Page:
Exfoliating Bark Does Not Protect Platanus occidentalis L. From Root-Climbing Lianas
Rooney T; Milks J; Hibbard J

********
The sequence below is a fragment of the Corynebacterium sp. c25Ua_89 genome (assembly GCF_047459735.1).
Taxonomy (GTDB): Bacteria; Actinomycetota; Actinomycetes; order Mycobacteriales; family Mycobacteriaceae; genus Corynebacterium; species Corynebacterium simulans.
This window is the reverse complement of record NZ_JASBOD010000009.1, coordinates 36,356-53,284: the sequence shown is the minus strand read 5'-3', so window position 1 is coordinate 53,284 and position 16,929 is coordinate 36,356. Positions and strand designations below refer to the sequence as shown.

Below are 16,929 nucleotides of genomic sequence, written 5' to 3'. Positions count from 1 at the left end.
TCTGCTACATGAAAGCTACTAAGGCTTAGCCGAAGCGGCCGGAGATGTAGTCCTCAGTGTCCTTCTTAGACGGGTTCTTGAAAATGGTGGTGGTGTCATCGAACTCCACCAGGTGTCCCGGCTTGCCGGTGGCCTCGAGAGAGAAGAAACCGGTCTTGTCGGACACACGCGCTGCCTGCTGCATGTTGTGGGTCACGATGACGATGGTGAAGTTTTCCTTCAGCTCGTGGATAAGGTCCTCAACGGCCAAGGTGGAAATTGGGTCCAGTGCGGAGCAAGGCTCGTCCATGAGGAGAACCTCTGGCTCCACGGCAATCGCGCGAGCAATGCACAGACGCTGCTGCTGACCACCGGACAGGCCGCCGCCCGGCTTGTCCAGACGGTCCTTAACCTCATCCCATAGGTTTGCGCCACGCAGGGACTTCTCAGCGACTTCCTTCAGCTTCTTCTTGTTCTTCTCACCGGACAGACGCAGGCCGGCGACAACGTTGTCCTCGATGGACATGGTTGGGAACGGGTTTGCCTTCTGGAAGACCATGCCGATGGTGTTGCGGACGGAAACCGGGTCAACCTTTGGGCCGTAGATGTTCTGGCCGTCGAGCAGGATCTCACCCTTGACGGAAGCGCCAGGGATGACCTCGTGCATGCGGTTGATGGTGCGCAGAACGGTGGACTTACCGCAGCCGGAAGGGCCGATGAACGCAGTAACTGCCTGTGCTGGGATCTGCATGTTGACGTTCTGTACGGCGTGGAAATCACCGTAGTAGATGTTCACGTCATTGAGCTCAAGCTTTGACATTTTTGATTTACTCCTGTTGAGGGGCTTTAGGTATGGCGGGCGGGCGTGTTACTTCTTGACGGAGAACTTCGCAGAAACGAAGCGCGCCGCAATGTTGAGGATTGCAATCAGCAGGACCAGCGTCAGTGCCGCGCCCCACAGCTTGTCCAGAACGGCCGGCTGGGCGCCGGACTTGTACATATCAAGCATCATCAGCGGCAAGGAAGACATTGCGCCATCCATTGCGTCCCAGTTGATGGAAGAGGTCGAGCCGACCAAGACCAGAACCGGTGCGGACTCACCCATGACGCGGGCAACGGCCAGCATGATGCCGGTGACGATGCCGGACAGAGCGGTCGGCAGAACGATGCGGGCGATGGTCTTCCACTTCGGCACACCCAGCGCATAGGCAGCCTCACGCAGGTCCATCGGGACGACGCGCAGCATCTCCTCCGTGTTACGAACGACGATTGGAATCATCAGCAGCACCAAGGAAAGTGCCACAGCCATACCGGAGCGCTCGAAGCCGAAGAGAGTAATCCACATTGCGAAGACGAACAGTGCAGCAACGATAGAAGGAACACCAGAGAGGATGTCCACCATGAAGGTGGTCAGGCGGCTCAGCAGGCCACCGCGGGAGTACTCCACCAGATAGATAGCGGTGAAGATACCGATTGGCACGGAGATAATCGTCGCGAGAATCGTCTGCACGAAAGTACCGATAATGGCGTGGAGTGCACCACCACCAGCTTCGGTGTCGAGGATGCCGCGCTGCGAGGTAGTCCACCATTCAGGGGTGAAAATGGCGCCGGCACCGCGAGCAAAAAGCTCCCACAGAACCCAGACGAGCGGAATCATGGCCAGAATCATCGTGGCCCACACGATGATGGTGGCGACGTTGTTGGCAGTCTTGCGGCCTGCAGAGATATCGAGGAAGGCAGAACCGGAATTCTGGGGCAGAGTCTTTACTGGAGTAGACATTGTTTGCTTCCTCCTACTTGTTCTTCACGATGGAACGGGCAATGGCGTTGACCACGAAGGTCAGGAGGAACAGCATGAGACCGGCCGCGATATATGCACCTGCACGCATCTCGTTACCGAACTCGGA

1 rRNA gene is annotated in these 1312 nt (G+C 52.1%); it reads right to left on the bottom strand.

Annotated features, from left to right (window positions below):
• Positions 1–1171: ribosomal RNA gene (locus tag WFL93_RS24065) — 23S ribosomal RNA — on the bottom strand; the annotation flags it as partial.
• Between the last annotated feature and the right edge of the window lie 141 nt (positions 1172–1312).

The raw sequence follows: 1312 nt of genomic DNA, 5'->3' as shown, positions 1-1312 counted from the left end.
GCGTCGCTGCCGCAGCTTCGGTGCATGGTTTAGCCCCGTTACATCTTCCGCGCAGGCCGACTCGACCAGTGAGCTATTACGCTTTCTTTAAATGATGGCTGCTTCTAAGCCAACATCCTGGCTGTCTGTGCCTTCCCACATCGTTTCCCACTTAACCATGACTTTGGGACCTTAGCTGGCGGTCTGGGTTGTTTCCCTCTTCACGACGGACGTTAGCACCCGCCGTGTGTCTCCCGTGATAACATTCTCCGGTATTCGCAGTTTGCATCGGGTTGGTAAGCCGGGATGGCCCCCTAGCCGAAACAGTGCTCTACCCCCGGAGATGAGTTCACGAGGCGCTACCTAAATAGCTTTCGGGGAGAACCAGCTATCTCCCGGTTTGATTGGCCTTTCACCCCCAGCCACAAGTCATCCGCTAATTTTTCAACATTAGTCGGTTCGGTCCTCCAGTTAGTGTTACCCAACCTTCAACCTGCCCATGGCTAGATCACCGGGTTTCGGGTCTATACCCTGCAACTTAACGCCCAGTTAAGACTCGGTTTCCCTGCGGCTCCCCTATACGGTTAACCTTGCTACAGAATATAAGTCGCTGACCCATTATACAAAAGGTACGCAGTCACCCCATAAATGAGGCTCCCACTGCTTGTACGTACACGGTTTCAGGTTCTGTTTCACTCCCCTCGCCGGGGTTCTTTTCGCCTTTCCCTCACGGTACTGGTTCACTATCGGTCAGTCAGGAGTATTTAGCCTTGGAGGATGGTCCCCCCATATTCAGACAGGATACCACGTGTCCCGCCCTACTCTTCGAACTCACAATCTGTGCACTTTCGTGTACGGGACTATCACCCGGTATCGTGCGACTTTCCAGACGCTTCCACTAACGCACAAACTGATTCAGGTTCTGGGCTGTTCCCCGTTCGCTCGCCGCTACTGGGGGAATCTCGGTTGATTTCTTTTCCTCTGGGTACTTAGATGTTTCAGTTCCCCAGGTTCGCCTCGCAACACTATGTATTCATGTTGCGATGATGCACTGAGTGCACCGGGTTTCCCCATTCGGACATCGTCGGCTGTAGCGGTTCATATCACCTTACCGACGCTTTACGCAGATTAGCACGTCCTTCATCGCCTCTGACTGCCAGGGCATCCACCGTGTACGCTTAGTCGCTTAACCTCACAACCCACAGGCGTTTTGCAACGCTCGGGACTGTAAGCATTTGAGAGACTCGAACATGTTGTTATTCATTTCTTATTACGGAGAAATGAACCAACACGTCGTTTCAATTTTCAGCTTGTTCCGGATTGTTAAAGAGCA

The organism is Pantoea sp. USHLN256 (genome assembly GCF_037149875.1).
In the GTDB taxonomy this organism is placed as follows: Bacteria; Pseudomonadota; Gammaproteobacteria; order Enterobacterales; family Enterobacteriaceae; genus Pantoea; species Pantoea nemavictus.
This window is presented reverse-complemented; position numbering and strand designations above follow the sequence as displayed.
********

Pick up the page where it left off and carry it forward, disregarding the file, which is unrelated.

Lianas are structural parasites that depress growth fertility and survival rates of their hosts but the magnitude to which they alter these rates differ among host species. We tested the hypothesis that sycamore (Platanus occidentalis L.) would have fewer adventitious root-climbing lianas. We reasoned that because P. occidentalis possesses exfoliating bark it would periodically shed newly-established lianas from the trunk. We investigated the distribution of lianas on the trunks of trees =10 cm DBH in floodplains in southwestern Ohio. Contrary to predictions P. occidentalis trees had significantly more root-climbing lianas than expected at three of five sites and significantly fewer than expected at one site. In contrast members of the Acer genus (boxelder (A. negundo L.) sugar maple (A. saccharum L.) and silver maple (A. saccharinum L.) had less than half of the root-climbing lianas as expected. We find no support for our hypothesis that bark exfoliation protects P. occidentalis trees from root-climbing lianas in our study and suggest possible mechanisms that might protect Acer species from adventitious root-climbing lianas.